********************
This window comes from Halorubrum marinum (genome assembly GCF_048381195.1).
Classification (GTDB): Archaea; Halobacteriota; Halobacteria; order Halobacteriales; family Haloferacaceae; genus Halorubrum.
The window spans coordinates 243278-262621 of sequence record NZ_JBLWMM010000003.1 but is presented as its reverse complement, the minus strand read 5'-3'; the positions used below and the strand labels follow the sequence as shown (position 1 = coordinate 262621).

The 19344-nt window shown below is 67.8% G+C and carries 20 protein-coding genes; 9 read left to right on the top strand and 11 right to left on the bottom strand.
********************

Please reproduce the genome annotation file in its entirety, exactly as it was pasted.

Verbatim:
This window comes from Halorubrum marinum (genome assembly GCF_048381195.1).
Classification (GTDB): Archaea; Halobacteriota; Halobacteria; order Halobacteriales; family Haloferacaceae; genus Halorubrum.
The window spans coordinates 243278-262621 of sequence record NZ_JBLWMM010000003.1 but is presented as its reverse complement, the minus strand read 5'-3'; the positions used below and the strand labels follow the sequence as shown (position 1 = coordinate 262621).

The 19344-nt window shown below is 67.8% G+C and carries 20 protein-coding genes; 9 read left to right on the top strand and 11 right to left on the bottom strand.